- Information received on 12 and 13 Oct 2005 (dated 12
Oct) from Dr Mansour Sayari, head of Iran Veterinary Organization, Ministry
of Jihad-e-Agriculture, Tehran:
- Reason for immediate notification: an emerging disease
with significant morbidity or mortality, or zoonotic potential.
- Precise identification of agent: no agent has been identified
- Date of start of the event: 2 Oct 2005.
- Details of outbreak:
- First administrative division (province): West Azerbaijan
Lower administrative division: Poldasht: Type of epidemiological unit:
Name of the location: Aras River (bordering Nakhjavan) Species: fau
- Number of animals in the outbreak
- susceptible / cases / deaths / destroyed / slaughtered
- / / 3673 / 0 / 0
- Description of affected population: wild waterfowl (wild
- Diagnosis: no postmortem lesions are seen in dead birds;
weakness and death are the only clinical evidence.
- The following tests were done for avian influenza virus
subtypes H5, H7, and H9 and all the results were negative.
- The Central Veterinary Laboratory of Iran performed haemagglutination
inhibition (using serum samples) on 2 Oct 2005 and rapid test for influenza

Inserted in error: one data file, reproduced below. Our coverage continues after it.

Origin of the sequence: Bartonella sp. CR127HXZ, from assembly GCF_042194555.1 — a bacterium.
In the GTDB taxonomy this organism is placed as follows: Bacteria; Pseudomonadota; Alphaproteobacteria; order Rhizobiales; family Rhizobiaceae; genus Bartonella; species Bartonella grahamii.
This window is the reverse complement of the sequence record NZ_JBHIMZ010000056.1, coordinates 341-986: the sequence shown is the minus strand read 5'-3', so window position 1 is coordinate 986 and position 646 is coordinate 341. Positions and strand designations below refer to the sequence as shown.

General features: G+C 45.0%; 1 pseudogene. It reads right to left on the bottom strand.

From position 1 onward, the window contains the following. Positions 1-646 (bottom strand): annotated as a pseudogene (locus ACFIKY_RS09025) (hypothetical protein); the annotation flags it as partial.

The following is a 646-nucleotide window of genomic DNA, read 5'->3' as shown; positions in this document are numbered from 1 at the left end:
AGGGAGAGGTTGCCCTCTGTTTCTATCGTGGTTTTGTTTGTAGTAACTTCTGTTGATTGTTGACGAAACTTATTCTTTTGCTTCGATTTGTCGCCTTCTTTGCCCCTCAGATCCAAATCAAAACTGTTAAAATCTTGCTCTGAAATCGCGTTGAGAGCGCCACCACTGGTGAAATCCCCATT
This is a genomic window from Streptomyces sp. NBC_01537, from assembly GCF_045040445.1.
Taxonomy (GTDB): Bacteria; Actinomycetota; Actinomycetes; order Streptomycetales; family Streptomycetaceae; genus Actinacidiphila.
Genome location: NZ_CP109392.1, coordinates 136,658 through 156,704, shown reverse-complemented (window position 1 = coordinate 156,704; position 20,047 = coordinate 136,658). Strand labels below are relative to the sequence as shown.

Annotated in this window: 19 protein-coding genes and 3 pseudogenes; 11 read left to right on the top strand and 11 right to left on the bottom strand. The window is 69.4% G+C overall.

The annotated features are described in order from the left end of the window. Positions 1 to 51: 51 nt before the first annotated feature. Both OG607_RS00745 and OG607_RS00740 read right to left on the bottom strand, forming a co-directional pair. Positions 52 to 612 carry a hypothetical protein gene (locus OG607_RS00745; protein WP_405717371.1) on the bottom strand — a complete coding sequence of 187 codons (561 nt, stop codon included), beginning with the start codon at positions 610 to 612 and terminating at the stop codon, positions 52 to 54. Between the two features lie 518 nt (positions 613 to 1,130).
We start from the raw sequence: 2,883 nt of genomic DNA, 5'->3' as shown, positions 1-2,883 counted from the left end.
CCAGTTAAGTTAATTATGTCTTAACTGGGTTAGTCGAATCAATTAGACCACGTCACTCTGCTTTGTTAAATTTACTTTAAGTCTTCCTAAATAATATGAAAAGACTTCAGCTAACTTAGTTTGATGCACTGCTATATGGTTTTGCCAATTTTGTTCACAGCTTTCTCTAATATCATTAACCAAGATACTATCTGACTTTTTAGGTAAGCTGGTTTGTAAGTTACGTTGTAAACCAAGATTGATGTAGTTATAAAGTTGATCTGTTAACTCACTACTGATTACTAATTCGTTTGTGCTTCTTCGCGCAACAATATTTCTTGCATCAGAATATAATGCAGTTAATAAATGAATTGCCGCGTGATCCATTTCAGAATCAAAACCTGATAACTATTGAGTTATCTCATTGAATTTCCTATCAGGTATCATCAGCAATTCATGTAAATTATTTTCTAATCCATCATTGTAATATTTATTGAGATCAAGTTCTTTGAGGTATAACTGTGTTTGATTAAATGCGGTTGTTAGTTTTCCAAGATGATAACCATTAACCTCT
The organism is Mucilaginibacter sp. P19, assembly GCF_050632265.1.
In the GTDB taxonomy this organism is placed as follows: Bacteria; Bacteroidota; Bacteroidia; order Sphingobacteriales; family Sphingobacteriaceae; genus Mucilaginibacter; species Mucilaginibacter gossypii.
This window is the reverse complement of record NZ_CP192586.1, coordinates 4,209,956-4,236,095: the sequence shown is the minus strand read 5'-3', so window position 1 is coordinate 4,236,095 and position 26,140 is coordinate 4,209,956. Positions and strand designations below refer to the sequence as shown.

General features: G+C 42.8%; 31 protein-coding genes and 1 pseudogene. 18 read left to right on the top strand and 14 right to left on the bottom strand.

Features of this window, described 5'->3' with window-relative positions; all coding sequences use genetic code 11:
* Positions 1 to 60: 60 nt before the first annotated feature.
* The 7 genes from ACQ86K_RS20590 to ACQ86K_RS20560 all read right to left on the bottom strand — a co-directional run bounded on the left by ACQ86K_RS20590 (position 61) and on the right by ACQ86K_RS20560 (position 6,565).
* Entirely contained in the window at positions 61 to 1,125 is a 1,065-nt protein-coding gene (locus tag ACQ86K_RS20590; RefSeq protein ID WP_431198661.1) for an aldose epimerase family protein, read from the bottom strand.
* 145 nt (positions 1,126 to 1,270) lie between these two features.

A (using faecal samples) and PCR (polymerase chain reaction) (using tissues)on
8 Oct 2005.
- Source of outbreak or origin of infection: unknown or
- Control measures undertaken:
- - quarantine;
- - movement control inside the country;
- - screening;
- - zoning;
- - disinfection of infected areas.
- Treatment of affected animals: no.
- Final report: no.
- The location of this outbreak is the very most north
western piece of real estate in Iran, somewhere near the Aras River. West
Azerbiajan is nestled between the borders of Turkey, Armenia, and Azerbiajan.
- While we are happy to have the negative tests for avian
influenza, it would be very helpful to know more about the geography of
this outbreak in relation to the migratory wild bird pathways and the other
outbreaks in the region (Romania and Turkey have been confirmed to be H5N1).
A definitive diagnosis of what is killing these birds would be most helpful,
or a negative H5N1 from a world reference lab would be useful in solving
this unknown outbreak. Any information would be appreciated. - Mod.PC
- Patricia A. Doyle, PhD
- Please visit my "Emerging Diseases" message
- Zhan le Devlesa tai sastimasa
- Go with God and in Good Health